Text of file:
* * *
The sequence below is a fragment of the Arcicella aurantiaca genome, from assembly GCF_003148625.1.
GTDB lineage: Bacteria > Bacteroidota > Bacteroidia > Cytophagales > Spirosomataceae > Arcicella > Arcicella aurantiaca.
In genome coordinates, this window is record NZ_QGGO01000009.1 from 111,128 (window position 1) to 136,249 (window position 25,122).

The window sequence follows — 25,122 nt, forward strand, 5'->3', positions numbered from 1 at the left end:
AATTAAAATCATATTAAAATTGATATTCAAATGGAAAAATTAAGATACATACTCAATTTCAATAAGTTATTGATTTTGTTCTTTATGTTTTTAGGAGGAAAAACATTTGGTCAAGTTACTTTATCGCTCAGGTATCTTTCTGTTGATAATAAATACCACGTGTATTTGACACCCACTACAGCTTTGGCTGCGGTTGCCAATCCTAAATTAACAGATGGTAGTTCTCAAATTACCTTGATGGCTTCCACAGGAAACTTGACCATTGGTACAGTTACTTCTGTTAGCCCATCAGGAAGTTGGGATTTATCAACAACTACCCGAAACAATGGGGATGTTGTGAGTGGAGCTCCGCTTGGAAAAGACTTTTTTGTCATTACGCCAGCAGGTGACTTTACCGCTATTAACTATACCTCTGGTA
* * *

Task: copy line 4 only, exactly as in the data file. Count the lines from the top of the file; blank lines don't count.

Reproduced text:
The window sequence follows — 25,122 nt, forward strand, 5'->3', positions numbered from 1 at the left end: